Why a Republican Senate Would Be Best for the Rule of Law

There has been a lot of discussion in the blogosphere about what candidate would be better for the rule of law—Hillary Clinton or Donald Trump. At City Journal I recently pointed out that both candidates pose some legal dangers.

But whoever is elected President, there can be no doubt that a Republican Senate would be best for originalism and thus the long-term prospects of the rule of rule. Begin with the election of Clinton, because that is the far more probable outcome and thus should be counted most heavily in the calculus.  She would nominate justices who are outright hostile to the meaning of the Constitution.  At the Presidential debate she said nothing about wanting justices who would follow the law, just judges who have empathy and who would follow her litmus tests of being in favor of Roe and against Citizens United. That latter comments were too much even for the Washington Post.

Even more importantly, she comes from a progressive movement that is dedicated to transforming the Constitution without going through the amendment process. As I said in my City Journal essay:

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Justice Scalia and Congress’s Power to Regulate Immigration

In a recent post, I noted that Justice Scalia has been criticized for departing from originalism in various areas.  But the positions that Justice Scalia took in many of these cases – including a prohibition on state affirmative action, limitations on regulatory takings, and protection of various state immunities, such as sovereign immunity and commandeering immunity – could have been defended on originalist grounds.  One area, however, where there is little to be said for Justice Scalia’s position has largely been ignored: the federal government’s power over immigration. In Arizona v. United States, Justice Scalia started strong, initially questioning the federal…

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The Constitutional Work Before Us

Capitol Dome with Dark Storm Sky

The Supreme Court is lost. Sunday night’s debate settled that. The question now is not how to save the Court but rather how to navigate an adverse one, and the answer is to deprive it of power.

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Eighth Annual Originalism Works-in-Progress Conference

The University of San Diego's Center for the Study of Constitutional Originalism has announced the papers and commentators for the Eighth Annual Hugh and Hazel Darling Foundation Originalism Works-in-Progress Conference scheduled for February 17-18, 2017 at the University of San Diego Law School.   They are: Randy Barnett (Georgetown) & Evan Bernick (Institute for Justice), The Letter and the Spirit: A Theory of Good Faith Constitutional Construction. Commentator: John McGinnis (Northwestern) Will Baude (Chicago), Constitutional Liquidation Commentator: Bernadette Meyler (Stanford) Mitch Berman (University of Pennsylvania), Our Principled Constitution Commentator: Stephen Sachs (Duke) Jud Campbell (Richmond), Natural Rights and the First Amendment Commentator: Fred Schauer (Virginia) James Fox (Stetson), Black Originalism:…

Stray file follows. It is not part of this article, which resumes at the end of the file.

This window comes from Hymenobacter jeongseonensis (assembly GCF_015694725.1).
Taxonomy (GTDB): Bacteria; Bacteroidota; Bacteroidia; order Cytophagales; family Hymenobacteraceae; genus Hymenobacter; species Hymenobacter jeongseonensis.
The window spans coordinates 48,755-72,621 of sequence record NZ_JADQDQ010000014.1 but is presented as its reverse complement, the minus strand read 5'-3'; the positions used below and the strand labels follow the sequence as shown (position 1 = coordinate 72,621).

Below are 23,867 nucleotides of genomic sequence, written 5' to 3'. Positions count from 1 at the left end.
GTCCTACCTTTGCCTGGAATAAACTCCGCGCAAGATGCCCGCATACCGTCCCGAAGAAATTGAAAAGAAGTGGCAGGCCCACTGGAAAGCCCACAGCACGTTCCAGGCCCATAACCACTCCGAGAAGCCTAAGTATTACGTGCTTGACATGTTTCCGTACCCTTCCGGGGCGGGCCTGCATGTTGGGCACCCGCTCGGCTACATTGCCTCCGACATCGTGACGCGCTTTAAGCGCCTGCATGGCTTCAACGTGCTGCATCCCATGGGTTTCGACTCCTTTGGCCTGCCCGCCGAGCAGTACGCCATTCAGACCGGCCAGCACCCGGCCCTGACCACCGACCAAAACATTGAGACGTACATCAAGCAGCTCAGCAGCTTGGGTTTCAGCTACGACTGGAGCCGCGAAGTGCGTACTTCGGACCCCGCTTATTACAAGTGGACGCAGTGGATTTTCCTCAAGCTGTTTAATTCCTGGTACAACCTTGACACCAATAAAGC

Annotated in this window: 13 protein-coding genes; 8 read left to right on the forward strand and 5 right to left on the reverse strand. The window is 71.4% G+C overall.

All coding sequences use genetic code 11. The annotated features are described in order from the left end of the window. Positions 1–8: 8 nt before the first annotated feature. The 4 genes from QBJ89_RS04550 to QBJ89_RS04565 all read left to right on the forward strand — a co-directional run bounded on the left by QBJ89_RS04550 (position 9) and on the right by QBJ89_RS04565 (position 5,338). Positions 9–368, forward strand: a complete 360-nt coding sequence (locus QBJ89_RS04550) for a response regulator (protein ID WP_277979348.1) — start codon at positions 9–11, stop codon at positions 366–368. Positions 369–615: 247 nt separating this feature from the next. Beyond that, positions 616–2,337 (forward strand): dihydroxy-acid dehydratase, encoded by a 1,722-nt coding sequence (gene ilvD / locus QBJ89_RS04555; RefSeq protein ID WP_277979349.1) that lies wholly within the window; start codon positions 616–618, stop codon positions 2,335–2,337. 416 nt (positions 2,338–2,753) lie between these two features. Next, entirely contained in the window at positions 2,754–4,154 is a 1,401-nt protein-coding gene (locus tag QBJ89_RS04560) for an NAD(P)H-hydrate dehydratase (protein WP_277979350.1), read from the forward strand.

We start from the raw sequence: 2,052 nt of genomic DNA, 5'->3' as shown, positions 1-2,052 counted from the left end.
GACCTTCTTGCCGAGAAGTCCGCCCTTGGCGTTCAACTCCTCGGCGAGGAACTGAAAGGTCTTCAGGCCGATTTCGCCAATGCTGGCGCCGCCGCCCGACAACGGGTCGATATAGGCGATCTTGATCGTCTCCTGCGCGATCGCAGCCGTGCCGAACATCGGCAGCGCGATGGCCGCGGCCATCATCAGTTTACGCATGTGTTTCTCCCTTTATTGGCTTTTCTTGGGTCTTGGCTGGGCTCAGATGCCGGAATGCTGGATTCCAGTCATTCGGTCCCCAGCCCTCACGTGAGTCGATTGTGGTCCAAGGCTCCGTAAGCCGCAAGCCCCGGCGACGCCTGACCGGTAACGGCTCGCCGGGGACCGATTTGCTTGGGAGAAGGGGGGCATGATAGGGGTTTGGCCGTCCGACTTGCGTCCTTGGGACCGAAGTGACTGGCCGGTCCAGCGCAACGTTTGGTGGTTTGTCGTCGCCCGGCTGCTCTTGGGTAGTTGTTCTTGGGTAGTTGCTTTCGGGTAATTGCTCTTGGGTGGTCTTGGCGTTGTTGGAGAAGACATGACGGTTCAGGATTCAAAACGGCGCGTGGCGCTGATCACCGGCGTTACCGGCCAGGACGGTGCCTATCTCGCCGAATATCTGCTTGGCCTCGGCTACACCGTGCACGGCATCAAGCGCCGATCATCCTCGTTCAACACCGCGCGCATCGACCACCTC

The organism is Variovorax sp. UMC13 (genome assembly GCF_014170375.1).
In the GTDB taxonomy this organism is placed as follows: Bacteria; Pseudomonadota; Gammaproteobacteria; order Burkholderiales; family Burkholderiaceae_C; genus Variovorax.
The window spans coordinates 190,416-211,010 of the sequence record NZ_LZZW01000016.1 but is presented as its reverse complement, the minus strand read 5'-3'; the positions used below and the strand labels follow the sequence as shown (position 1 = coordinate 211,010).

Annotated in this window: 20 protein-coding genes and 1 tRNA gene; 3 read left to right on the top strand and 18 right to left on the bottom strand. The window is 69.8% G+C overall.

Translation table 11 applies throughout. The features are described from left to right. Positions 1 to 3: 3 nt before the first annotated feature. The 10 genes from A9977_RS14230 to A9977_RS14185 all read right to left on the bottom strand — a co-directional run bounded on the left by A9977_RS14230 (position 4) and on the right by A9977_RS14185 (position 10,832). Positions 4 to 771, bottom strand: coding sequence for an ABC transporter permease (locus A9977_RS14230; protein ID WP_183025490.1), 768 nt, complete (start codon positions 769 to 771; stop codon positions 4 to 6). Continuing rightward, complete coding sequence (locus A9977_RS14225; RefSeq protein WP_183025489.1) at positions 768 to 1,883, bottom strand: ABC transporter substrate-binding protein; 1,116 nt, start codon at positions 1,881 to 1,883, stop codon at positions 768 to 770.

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The Inconsistency of Justice Scalia’s Originalism

With the passing of Justice Scalia, various critics of the justice have made a sport of trying to point out areas where the justice might not have lived up to his own originalist principles.  I certainly think it is important for all justices, especially originalist justices, to follow originalist principles.  But I don’t approve of the attempt to use originalist principles as a club to attack originalists who sometimes did not live up to those principles.

It is hard to be a justice.  One does not have the luxury, like a law professor, of simply writing about the issues one feels comfortable discussing.  The issues come up with the cases (even given certiorari at the Supreme Court) and the justices must decide them.  Given the pressures and forces of judicial politics, especially in an age where nonoriginalism has been the dominant view for generations, it is hard to expect an originalist justice to be entirely consistent.

In determining how bad it was that a justice did not follow a principle, one must consider a variety of factors, including how difficult it would be to follow the principle (in terms of matters such as consequences and reputation).  That nonoriginalist justices follow their own political views – which can be adjusted to their own values, to current politics, or to most other things – is not an especially difficult thing.  Thus, comparing an originalist justice who follows originalism only 75% of the time with a nonoriginalist who follows nonoriginalism 95% or 100% of the time is misguided.  It is much harder to be the originalist.

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Constitutional Change, Article V, and the Presidential Election